Two new books and one documentary prove that plain old human insatiable hunger for money and power is always the driver for any large-scale tragedy.1 And if I may be so bold,2 the next few years will be our country’s reckoning with the worst examples of this.
Patrick Radden Keefe is one of those nonfiction writers whose work I will read no matter the topic. But Empire of Pain: The Secret History of the Sackler Dynasty combines two things I’m fascinated by into one (heavy) book: public policy and rich, amoral families.3
The Sacklers are, in the modern parlance, real pieces of work. Radden Keefe chooses to focus on how they built their staggering wealth rather than honing in on the people they harmed along the way. Which is an interesting choice and one that works: we’ve heard so many stories about addicts that we’ve grown numb to them. We haven’t heard enough stories about those who’ve profited off of human misery, mostly because those making bank have better lawyers than those barely scraping by.
(Radden Keefe, Doubleday, and The New Yorker4 have a top drawer legal team, btw. Plus, Radden Keefe brings all the receipts in his detailed, meticulous footnotes. They are the journalistic equivalent of “fuck around and find out” and I really hope the Sacklers decide to fuck around because discovery would be epic.)
The precis of Empire is simple: In the 1940s and 50s, the three Sackler brothers built Perdue Pharma5 and they used all kinds of deceptive marketing to build an audience for their products. Thanks to a lenient (and likely complicit) regulator at the FDA, they released OxyContin without much oversight. Mayhem ensued. We will be dealing with the consequences for quite some time.
What was previously unknown was a) how much the Sacklers and their executive team knew about the downsides of Oxy,6 b) how hard they pushed to make all the money they could, and c) how much distance they tried to create between their business and their philanthropy. Radden Keefe methodically lays it all out.
When I finished reading, I was simultaneously incandescent with rage at the family and overwhelmed with admiration for Radden Keefe. Empire should win all of the awards. It should also change the narrative about pharma companies and how they can market their products.
The book can’t do that alone, mind, because most people don’t really read — and even for the most avid reader, a 500+ page book is a big ask. But Alex Gibney7’s two-part documentary The Crime of the Century also gets you where you need to go, if less thoroughly. The first half is about OxyContin and the Sacklers; the second half is all about Insys Therapeutics and Fentanyl.8 The last few minutes of the second part really force home what all of this greed has cost all of us — and how unlikely it is that the consequences could ever match the scale of the crime.
Still. There should be more consequences.
While OxyContin and Fentanyl stories bring the room down, Michael Lewis’ The Premonition doesn’t so much lighten the room up so much as show you who the helpers are. And those helpers deserve every last cent we can give them because they are doing good work.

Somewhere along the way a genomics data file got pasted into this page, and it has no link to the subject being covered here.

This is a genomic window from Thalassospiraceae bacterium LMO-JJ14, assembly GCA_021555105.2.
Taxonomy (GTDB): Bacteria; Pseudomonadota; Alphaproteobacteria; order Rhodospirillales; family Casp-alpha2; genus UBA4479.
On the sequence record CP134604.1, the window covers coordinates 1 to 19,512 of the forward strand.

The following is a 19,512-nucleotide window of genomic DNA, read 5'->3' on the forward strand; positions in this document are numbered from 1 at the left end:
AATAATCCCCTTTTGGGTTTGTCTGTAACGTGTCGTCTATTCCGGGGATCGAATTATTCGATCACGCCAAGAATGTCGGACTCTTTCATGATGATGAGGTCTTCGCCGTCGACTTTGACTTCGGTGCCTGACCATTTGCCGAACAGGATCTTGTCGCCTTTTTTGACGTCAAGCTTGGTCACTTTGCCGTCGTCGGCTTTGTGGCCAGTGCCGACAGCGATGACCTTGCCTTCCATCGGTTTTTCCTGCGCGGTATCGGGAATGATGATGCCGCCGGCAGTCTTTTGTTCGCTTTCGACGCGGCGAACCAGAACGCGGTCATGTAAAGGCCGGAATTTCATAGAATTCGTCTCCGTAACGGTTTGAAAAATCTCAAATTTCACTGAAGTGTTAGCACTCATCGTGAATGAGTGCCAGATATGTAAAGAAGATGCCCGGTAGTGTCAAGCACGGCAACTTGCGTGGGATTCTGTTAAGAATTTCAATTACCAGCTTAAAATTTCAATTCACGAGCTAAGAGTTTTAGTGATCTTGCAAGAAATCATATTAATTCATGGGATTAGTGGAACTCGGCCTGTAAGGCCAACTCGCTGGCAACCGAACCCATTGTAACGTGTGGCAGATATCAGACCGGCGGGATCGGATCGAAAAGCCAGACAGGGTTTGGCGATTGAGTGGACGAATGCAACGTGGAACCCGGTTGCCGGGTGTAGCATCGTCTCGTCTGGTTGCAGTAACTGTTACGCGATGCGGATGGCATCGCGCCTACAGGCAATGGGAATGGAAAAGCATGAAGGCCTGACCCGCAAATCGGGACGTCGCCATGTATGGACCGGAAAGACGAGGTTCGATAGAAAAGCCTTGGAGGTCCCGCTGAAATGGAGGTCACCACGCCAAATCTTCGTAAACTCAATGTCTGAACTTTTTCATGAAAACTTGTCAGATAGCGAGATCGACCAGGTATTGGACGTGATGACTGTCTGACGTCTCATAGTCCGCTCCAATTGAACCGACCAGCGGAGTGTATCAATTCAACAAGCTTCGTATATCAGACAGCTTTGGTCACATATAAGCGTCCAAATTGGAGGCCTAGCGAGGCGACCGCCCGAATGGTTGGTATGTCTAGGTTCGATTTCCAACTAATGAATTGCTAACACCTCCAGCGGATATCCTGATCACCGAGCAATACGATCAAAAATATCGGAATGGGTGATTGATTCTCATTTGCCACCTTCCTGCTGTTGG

Lewis is taking on the government response to COVID. Rather than focus on the bad actors, he shines his light on the public health officers and others in or near the government who did their absolute best to mitigate the Federal-level shitshow.
In particular, Lewis showcases Dr. Charity Dean, who started as a county-level public health officer in California and whose orders I would follow into battle. Dr Dean is a force, you guys, and through her story Lewis shows exactly how the CDC failed as well as the very real consequences of underfunding our public health systems.9
Lewis introduces us to Dean with the perfect anecdote. She’s called to a death and winds up removing the deceased’s lungs for testing. The only thing she has on hand is an orange Home Depot bucket, which she scoops the lungs into. The coroner and the other men standing around expected her to wither; instead, she just did her damn job.
“… to her it was almost another day in her life as the local health officer. They had no idea of the things she had done, or what she was capable of. The coroner obviously hadn’t even considered the possibility that she was a trained surgeon. ‘Men like that always underestimate me,’ she said. ‘They think my spirit animal10 is a bunny. And it’s a fucking dragon.’”11
Dean’s story, which you really ought to read the rest of, weaves through Lewis’ tale of the very smart people who knew what we were in for and how they were systemically marginalized by an administration more focused on grift and profit.
These three works prove that we can make better choices if we want to but we can’t until we look at what can happen if we let the worst devils of human nature run the show.
Which is to say: it’s not the Illuminati or any other vast conspiracy. Without fail, the root cause will be individuals deciding they want more power or money (and the two can be interchangeable) and will do anything to get it.
and I can, because this is my newsletter
Speaking of, I cannot wait for the next season of Succession.
which is where a version of this story was first reported
there are some twists and turns before it becomes Purdue but that’s not important right now
Short version: a lot.
Gibney also made Going Clear, which is about Scientology, and The Inventor, which is about Elizabeth Holmes, so he knows a thing about handling litigious subjects.
The popular take is that China is flooding the illegal drug market with Fentanyl, which might be true, but Insys created the market for it in the first place. Those fuckers deserve every consequence that can be meted out to them.
Honestly? About half of the public health workers I’ve met are dragons. And I am here for it.